LinkedIn Go Programming Assessment Answers

In this article, you will find LinkedIn Go Programming Assessment Answers. Use “Ctrl+F” To Find Any Questions or Answers. For Mobile Users, You Just Need To Click On Three dots In Your Browser & You Will Get A “Find” Option There. Use These Options to Get Any Random Questions Answer.

As you already know that this site does not contain only the Linkedin Assessment Answers here, you can also find the solution for other Assessments also. I.e. Fiverr Skills Test answersGoogle Course AnswersCoursera Quiz Answers, and Competitive Programming like CodeChef Problems Solutions, & Leetcode Problems Solutions.

Note: Choose the correct answers marked with [x].

LinkedIn Go Programming Assessment Answers
LinkedIn Go Programming Assessment Answers

100% Free Updated LinkedIn Go Programming Assessment Certification Exam Questions & Answers.

LinkedIn Go Programming Assessment Details:

  • 15 – 20 multiple-choice questions
  • 1.5 minutes per question
  • Score in the top 30% to earn a badge

Before you start:

You must complete this assessment in one session — make sure your internet is reliable.
You can retake this assessment once if you don’t earn a badge.
LinkedIn won’t show your results to anyone without your permission.
After completing the exam, you will get the verified LinkedIn Go Programming Assessment  Badge.

LinkedIn Go Programming Assessment Answers

Q1. What do you need for two functions to be the same type?

  • [x] They should share the same signatures, including parameter types and return types.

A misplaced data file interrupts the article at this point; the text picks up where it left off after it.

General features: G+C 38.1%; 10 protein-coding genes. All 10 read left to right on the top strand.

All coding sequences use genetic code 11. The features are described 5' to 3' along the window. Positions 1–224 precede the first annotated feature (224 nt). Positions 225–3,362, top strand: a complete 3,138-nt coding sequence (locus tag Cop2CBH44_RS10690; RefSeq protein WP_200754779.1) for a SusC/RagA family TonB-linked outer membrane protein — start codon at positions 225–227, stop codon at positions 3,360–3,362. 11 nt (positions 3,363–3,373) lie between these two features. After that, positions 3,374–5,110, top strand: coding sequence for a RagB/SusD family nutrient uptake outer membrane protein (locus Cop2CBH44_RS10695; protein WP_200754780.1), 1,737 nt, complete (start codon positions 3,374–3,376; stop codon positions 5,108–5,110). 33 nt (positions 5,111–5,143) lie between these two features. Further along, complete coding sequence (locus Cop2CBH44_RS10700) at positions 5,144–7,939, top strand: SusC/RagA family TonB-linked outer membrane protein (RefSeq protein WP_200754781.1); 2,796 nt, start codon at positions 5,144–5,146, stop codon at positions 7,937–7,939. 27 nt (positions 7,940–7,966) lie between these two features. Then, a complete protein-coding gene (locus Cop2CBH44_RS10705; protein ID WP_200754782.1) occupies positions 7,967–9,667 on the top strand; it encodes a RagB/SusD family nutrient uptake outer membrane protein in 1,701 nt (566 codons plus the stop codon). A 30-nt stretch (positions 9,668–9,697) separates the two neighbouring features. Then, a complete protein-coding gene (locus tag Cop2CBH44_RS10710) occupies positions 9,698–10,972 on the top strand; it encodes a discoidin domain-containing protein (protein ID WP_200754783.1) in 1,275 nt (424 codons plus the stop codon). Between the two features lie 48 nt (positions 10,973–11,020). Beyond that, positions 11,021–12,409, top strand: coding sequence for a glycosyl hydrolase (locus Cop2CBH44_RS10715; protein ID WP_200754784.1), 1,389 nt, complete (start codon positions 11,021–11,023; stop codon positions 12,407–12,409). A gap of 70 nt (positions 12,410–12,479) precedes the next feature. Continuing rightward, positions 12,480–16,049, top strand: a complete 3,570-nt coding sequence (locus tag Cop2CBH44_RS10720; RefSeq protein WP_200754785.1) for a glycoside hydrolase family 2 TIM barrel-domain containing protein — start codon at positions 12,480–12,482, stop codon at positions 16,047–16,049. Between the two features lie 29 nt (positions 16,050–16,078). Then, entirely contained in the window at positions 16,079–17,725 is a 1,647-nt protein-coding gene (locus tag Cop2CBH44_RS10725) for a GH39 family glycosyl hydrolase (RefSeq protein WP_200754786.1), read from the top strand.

• [ ] They should share the same parameter types but can return different types.
  • [ ] All functions should be the same type.
  • [ ] The functions should not be a first class type.

User defined function types in Go (Golang)

Q2. What does the len() function return if passed a UTF-8 encoded string?

  • [ ] the number of characters
  • [x] the number of bytes
  • [ ] It does not accept string types.
  • [ ] the number of code points

Length of string in Go (Golang).

Q3. Which is not a valid loop construct in Go?

  • [x] do { ... } while i < 5
  • [ ] for _,c := range "hello" { ... }
  • [ ] for i := 1; i < 5; i++ { ... }
  • [ ] for i < 5 { ... }

Explanation: Go has only for-loops

Q4. How will you add the number 3 to the right side?

values := []int{1, 1, 2}

  • [ ] values.append(3)
  • [ ] values.insert(3, 3)
  • [ ] append(values, 3)
  • [x] values = append(values, 3)

Explanation: slices in GO are immutable, so calling append does not modify the slice